Pingpu Names.

Via Kerim Friedman’s Facebook post comes Han Cheung’s very interesting Taipei Times piece on indigenous naming systems, among other things:

Bukin Syu has only been using his current name for two years, adopting it after he began studying the lost tongue of his Taivoan ancestors. The Taiovan are one of the Pingpu, or plains indigenous groups who are not recognized by the government, and they have been using Chinese names for so long that Bukin isn’t sure how their original naming system worked.

“Bukin means mountain, and my father’s Chinese name includes the character for mountain,” he writes in a display at the O ngangan no niyah (自己的名字, “our own names”) exhibition on indigenous names. His parents’ village, Siaolin (小林), was wiped out by a landslide caused by Typhoon Morakot, and the name further honors his destroyed homeland.

The exhibition, which opened in January at the National Central Library but is currently on view at Ketagalan Culture Center (凱達格蘭文化館) in Taipei’s Beitou District, details the varying naming customs of the 16 official indigenous groups, how they were forced to adopt Japanese and Chinese names and their struggle during the 1980s and 1990s to revert to their “true names.” […] As the Ketagalan Culture Center is named after the local Pingpu people, it makes sense that a new section on Pingpu names has been added here. […]

Indeed, there’s enough confusion in mainstream society about how existing indigenous naming systems work, but there’s even less discussion about the experience of modern Pingpu, who have suffered much greater loss of language and culture compared to the 16 groups. Aidu Timor of the Papora community can trace his family tree back to when they still used indigenous names, but he cannot work out a clear pattern in the naming system. His eighth-generation ancestor used both Chinese and Papora names, but several generations later only Chinese names were recorded. […]

The information is detailed and nuanced and easy to understand, and should clear up much of the confusion or misgivings that people may have toward indigenous names. The last part demonstrates how different each group’s naming systems are, and one of the displayed picture books, What’s Your Last Name? (請問貴姓), explains to Han Taiwanese that not every indigenous person has a surname, and it is definitely not the first character of their indigenous name.

Visit the link for more, including photos of the exhibition. I note with interest that the Wikipedia article on Taivoan (linked above) says:

Many scholars propose that the name of the island Taiwan actually came from the indigenous people’s name, as the pronunciation of Taivoan is similar to Tayovan, the people that the Dutch met around the coast of Anping or the bay around Anping, which later became the name Taiwan.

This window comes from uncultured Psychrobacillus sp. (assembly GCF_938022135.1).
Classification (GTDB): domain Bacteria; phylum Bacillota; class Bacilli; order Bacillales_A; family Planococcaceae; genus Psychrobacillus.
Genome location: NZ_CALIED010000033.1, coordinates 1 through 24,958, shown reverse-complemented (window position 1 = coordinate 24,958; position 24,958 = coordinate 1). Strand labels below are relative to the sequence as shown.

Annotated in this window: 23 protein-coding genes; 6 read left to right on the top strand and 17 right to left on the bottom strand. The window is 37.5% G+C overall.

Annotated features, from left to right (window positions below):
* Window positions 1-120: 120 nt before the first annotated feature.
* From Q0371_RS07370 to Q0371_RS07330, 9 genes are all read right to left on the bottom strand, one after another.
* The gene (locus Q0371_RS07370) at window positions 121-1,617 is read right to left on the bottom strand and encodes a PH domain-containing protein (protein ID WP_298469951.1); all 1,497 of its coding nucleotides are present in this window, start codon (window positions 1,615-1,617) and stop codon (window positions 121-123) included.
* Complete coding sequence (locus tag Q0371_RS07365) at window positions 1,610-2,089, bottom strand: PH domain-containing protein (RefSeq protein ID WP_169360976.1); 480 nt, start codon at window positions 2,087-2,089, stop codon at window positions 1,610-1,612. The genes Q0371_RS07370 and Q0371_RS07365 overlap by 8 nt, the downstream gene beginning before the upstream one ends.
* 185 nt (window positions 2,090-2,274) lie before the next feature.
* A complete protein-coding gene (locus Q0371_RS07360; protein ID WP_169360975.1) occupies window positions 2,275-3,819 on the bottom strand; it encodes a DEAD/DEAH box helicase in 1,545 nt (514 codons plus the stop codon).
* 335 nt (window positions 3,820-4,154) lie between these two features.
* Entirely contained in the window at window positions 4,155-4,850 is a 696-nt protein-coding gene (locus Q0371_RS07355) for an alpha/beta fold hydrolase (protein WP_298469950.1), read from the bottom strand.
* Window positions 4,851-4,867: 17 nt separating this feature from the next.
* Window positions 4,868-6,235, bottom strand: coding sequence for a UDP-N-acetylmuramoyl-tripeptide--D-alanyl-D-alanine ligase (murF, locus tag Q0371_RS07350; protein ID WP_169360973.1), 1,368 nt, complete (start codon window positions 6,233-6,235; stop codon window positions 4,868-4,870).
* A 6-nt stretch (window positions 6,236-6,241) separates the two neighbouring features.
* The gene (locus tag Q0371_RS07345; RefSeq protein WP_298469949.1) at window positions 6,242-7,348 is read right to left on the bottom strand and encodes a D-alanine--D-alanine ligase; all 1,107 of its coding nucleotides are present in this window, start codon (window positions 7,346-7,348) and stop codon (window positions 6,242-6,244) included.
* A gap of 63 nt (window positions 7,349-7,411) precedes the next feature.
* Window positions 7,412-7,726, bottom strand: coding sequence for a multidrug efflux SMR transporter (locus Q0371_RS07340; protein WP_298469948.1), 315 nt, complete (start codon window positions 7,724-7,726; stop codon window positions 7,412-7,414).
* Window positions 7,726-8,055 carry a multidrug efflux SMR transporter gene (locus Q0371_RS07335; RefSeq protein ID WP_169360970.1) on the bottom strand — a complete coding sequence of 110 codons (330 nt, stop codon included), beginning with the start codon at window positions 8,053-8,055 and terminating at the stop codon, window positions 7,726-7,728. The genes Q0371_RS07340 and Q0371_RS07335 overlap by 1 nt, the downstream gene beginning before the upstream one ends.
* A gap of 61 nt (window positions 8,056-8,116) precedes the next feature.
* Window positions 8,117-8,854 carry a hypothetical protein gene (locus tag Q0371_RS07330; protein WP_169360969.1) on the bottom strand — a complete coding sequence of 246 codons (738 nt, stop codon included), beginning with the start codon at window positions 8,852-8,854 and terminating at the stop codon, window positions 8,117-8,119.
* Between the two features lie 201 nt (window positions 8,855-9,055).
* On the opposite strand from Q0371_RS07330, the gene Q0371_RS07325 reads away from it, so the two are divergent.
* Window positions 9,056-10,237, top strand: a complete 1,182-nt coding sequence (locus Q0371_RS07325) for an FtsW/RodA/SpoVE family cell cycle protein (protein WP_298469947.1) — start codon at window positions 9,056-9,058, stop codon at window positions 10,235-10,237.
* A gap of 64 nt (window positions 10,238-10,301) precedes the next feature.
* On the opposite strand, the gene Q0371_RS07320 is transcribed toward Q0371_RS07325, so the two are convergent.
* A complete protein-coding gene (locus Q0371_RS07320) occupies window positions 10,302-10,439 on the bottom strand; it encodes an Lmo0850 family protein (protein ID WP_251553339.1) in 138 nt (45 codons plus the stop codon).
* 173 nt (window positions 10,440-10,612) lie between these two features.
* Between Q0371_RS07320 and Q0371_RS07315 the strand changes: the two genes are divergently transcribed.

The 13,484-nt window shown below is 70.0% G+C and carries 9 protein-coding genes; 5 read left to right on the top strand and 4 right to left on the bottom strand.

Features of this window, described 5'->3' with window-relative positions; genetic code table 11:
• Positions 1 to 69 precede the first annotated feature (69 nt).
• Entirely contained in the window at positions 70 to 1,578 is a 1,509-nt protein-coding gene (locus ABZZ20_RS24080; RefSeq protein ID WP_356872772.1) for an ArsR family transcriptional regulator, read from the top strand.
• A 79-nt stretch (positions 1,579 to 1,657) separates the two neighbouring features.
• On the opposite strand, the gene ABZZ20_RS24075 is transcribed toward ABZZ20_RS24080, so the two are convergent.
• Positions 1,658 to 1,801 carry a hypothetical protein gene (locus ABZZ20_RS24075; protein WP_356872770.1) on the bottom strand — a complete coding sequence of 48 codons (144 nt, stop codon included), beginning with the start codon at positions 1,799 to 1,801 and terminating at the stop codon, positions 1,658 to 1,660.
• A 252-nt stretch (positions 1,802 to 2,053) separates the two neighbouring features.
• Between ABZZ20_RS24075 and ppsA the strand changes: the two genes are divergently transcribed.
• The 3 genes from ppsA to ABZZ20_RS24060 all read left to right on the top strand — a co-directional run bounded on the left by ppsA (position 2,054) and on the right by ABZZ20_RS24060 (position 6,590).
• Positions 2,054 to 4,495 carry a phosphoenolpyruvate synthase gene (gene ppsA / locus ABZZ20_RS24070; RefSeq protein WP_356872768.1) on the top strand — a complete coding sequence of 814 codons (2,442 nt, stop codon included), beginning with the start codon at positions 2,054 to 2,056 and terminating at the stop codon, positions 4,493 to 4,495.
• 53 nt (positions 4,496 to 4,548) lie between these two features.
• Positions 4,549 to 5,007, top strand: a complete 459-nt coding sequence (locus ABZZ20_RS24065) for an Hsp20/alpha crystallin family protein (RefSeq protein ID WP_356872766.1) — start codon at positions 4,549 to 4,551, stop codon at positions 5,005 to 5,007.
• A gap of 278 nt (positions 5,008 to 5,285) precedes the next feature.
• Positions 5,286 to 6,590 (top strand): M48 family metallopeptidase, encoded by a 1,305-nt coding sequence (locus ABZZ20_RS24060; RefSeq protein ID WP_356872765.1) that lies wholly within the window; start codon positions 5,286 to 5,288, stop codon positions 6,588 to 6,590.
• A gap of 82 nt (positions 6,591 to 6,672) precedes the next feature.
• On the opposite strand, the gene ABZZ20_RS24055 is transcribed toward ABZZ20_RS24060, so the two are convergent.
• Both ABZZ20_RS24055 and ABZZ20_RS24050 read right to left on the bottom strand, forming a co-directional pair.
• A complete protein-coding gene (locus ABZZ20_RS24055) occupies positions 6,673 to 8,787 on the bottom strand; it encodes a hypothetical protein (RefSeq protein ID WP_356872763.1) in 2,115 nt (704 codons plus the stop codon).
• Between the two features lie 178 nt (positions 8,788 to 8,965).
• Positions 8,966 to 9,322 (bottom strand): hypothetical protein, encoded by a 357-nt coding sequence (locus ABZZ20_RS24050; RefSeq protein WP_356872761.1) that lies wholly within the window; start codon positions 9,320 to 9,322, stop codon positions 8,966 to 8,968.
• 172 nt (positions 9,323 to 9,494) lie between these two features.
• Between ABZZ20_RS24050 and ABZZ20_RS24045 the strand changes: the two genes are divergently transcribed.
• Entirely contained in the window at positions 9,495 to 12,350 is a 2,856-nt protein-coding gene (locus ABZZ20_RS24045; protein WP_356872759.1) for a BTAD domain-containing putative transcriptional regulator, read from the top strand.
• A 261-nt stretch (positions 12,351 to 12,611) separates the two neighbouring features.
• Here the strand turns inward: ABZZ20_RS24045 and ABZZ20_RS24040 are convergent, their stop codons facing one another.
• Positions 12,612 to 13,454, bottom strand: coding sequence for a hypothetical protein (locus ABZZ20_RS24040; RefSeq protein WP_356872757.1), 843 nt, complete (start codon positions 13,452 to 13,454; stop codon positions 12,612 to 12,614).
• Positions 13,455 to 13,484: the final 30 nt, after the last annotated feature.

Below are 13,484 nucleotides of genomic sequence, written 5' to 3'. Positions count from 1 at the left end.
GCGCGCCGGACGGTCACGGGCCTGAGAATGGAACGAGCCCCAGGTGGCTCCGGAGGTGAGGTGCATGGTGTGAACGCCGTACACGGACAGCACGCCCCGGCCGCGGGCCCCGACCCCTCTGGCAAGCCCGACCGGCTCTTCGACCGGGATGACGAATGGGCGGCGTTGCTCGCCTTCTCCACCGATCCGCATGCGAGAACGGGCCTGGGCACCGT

When I listened to the audio file, that possibility definitely occurred to me.


  1. Many scholars propose that the name of the island Taiwan actually came from the indigenous people’s name, …

    Victor Mair has talked about the name of Taiwan many times. The only thing that’s sure is it _doesn’t_ mean ‘terrace bay’ — that’s a Sinofication (臺灣/台灣) of the sound of the name.

    After whatever native name had passed through Dutch transcription, Portuguese (various spellings), various Chinese languages and their sound changes, I fear there’s little hope of recovering its origin.

    At the arrival of the Europeans, bringing in indentured labour from the mainland, then Chinese imperial control, all the indigenous peoples were shunted off the productive land areas — such as Anping/modern Tainan — and retreated into the mountains (where Siaolin is), or round to the rugged East Coast.

    ” … my father’s Chinese name includes the character for mountain,”

    There just aren’t any mountains around Anping: it’s alluvial silt. The muddy estuaries are great for rice paddies and fish farming; but the Dutch had to do their canal thing to make a decent port.

    The indigenous peoples went on hunting trips into the mountains, but when they got shunted out of the plains, they had to change their whole diet and way of life. Fortunately there was taro … There’s a mountain resort near Siaolin that specialises in taro delicacies. Full marks for inventiveness but … is taro [to be said in a Stephen Colbert mock-Russian accent].

  2. I wonder if the Kavalan distillery supports the eponymous community in any way. The site seems to be silent on it.

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